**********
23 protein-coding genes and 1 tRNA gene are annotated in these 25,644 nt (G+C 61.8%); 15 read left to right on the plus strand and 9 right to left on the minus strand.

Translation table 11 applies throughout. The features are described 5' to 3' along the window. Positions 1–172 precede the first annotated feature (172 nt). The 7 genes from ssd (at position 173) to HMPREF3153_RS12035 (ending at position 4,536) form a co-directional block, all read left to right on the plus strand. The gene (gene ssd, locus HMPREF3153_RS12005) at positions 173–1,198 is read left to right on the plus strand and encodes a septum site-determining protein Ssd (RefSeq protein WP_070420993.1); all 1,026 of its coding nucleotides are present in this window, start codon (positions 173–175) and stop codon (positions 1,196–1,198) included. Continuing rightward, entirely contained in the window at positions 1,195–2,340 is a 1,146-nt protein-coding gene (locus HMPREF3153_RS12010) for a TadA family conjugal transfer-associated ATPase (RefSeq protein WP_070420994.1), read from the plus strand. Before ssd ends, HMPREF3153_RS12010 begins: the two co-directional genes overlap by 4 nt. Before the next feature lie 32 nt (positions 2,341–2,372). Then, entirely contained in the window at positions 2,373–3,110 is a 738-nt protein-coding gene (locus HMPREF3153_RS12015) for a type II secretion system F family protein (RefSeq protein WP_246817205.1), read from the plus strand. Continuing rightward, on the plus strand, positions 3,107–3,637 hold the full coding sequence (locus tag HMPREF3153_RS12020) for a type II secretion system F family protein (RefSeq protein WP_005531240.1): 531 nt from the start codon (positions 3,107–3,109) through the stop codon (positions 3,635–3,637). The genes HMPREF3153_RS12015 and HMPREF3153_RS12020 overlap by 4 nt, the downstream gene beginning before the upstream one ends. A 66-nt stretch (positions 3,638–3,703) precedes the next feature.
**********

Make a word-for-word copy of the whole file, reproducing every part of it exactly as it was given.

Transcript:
23 protein-coding genes and 1 tRNA gene are annotated in these 25,644 nt (G+C 61.8%); 15 read left to right on the plus strand and 9 right to left on the minus strand.

Translation table 11 applies throughout. The features are described 5' to 3' along the window. Positions 1–172 precede the first annotated feature (172 nt). The 7 genes from ssd (at position 173) to HMPREF3153_RS12035 (ending at position 4,536) form a co-directional block, all read left to right on the plus strand. The gene (gene ssd, locus HMPREF3153_RS12005) at positions 173–1,198 is read left to right on the plus strand and encodes a septum site-determining protein Ssd (RefSeq protein WP_070420993.1); all 1,026 of its coding nucleotides are present in this window, start codon (positions 173–175) and stop codon (positions 1,196–1,198) included. Continuing rightward, entirely contained in the window at positions 1,195–2,340 is a 1,146-nt protein-coding gene (locus HMPREF3153_RS12010) for a TadA family conjugal transfer-associated ATPase (RefSeq protein WP_070420994.1), read from the plus strand. Before ssd ends, HMPREF3153_RS12010 begins: the two co-directional genes overlap by 4 nt. Before the next feature lie 32 nt (positions 2,341–2,372). Then, entirely contained in the window at positions 2,373–3,110 is a 738-nt protein-coding gene (locus HMPREF3153_RS12015) for a type II secretion system F family protein (RefSeq protein WP_246817205.1), read from the plus strand. Continuing rightward, on the plus strand, positions 3,107–3,637 hold the full coding sequence (locus tag HMPREF3153_RS12020) for a type II secretion system F family protein (RefSeq protein WP_005531240.1): 531 nt from the start codon (positions 3,107–3,109) through the stop codon (positions 3,635–3,637). The genes HMPREF3153_RS12015 and HMPREF3153_RS12020 overlap by 4 nt, the downstream gene beginning before the upstream one ends. A 66-nt stretch (positions 3,638–3,703) precedes the next feature.